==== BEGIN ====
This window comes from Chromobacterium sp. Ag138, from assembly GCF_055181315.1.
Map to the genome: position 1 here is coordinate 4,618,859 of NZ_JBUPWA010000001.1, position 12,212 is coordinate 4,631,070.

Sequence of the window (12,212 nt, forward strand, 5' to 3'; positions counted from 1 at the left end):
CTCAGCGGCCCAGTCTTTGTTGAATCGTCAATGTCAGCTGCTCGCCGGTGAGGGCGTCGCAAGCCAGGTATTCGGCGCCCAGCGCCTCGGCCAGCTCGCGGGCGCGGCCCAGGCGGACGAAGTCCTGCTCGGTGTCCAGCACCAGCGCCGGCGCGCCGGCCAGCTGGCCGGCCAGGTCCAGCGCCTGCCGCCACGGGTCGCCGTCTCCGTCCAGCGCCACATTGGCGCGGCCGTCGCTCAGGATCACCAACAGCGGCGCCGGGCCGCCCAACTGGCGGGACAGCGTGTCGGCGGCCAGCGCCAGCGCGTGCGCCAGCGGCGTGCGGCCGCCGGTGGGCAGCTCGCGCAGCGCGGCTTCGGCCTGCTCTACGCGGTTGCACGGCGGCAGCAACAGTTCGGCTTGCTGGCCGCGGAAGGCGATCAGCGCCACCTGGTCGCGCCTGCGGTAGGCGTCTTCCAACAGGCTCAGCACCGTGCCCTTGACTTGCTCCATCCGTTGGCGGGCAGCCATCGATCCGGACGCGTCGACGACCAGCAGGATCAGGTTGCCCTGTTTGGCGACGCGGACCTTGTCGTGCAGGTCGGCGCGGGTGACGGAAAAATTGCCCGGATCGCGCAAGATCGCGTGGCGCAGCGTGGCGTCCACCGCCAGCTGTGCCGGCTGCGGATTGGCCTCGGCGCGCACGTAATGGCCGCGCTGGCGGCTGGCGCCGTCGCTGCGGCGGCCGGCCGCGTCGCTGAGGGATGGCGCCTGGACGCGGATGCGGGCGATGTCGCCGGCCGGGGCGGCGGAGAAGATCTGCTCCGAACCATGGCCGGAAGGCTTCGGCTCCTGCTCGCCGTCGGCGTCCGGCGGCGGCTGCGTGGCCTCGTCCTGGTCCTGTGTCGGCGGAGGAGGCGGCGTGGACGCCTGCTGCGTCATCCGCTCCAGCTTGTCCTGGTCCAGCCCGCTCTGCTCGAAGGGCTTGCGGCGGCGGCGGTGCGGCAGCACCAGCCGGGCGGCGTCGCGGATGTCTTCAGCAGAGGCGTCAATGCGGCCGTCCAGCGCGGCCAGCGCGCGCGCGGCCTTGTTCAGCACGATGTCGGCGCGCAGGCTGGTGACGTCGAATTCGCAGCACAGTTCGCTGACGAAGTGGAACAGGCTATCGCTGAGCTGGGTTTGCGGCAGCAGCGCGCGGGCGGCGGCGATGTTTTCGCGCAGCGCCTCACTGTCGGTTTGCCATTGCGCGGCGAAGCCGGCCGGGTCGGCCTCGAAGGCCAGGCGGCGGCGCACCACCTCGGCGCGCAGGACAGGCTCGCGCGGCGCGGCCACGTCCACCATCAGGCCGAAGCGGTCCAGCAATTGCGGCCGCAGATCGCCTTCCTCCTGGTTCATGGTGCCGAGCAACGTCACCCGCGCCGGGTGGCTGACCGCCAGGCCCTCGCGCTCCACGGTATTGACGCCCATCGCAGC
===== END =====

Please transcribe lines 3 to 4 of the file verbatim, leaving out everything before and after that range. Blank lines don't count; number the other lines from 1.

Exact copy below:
Sequence of the window (12,212 nt, forward strand, 5' to 3'; positions counted from 1 at the left end):
CTCAGCGGCCCAGTCTTTGTTGAATCGTCAATGTCAGCTGCTCGCCGGTGAGGGCGTCGCAAGCCAGGTATTCGGCGCCCAGCGCCTCGGCCAGCTCGCGGGCGCGGCCCAGGCGGACGAAGTCCTGCTCGGTGTCCAGCACCAGCGCCGGCGCGCCGGCCAGCTGGCCGGCCAGGTCCAGCGCCTGCCGCCACGGGTCGCCGTCTCCGTCCAGCGCCACATTGGCGCGGCCGTCGCTCAGGATCACCAACAGCGGCGCCGGGCCGCCCAACTGGCGGGACAGCGTGTCGGCGGCCAGCGCCAGCGCGTGCGCCAGCGGCGTGCGGCCGCCGGTGGGCAGCTCGCGCAGCGCGGCTTCGGCCTGCTCTACGCGGTTGCACGGCGGCAGCAACAGTTCGGCTTGCTGGCCGCGGAAGGCGATCAGCGCCACCTGGTCGCGCCTGCGGTAGGCGTCTTCCAACAGGCTCAGCACCGTGCCCTTGACTTGCTCCATCCGTTGGCGGGCAGCCATCGATCCGGACGCGTCGACGACCAGCAGGATCAGGTTGCCCTGTTTGGCGACGCGGACCTTGTCGTGCAGGTCGGCGCGGGTGACGGAAAAATTGCCCGGATCGCGCAAGATCGCGTGGCGCAGCGTGGCGTCCACCGCCAGCTGTGCCGGCTGCGGATTGGCCTCGGCGCGCACGTAATGGCCGCGCTGGCGGCTGGCGCCGTCGCTGCGGCGGCCGGCCGCGTCGCTGAGGGATGGCGCCTGGACGCGGATGCGGGCGATGTCGCCGGCCGGGGCGGCGGAGAAGATCTGCTCCGAACCATGGCCGGAAGGCTTCGGCTCCTGCTCGCCGTCGGCGTCCGGCGGCGGCTGCGTGGCCTCGTCCTGGTCCTGTGTCGGCGGAGGAGGCGGCGTGGACGCCTGCTGCGTCATCCGCTCCAGCTTGTCCTGGTCCAGCCCGCTCTGCTCGAAGGGCTTGCGGCGGCGGCGGTGCGGCAGCACCAGCCGGGCGGCGTCGCGGATGTCTTCAGCAGAGGCGTCAATGCGGCCGTCCAGCGCGGCCAGCGCGCGCGCGGCCTTGTTCAGCACGATGTCGGCGCGCAGGCTGGTGACGTCGAATTCGCAGCACAGTTCGCTGACGAAGTGGAACAGGCTATCGCTGAGCTGGGTTTGCGGCAGCAGCGCGCGGGCGGCGGCGATGTTTTCGCGCAGCGCCTCACTGTCGGTTTGCCATTGCGCGGCGAAGCCGGCCGGGTCGGCCTCGAAGGCCAGGCGGCGGCGCACCACCTCGGCGCGCAGGACAGGCTCGCGCGGCGCGGCCACGTCCACCATCAGGCCGAAGCGGTCCAGCAATTGCGGCCGCAGATCGCCTTCCTCCTGGTTCATGGTGCCGAGCAACGTCACCCGCGCCGGGTGGCTGACCGCCAGGCCCTCGCGCTCCACGGTATTGACGCCCATCGCAGC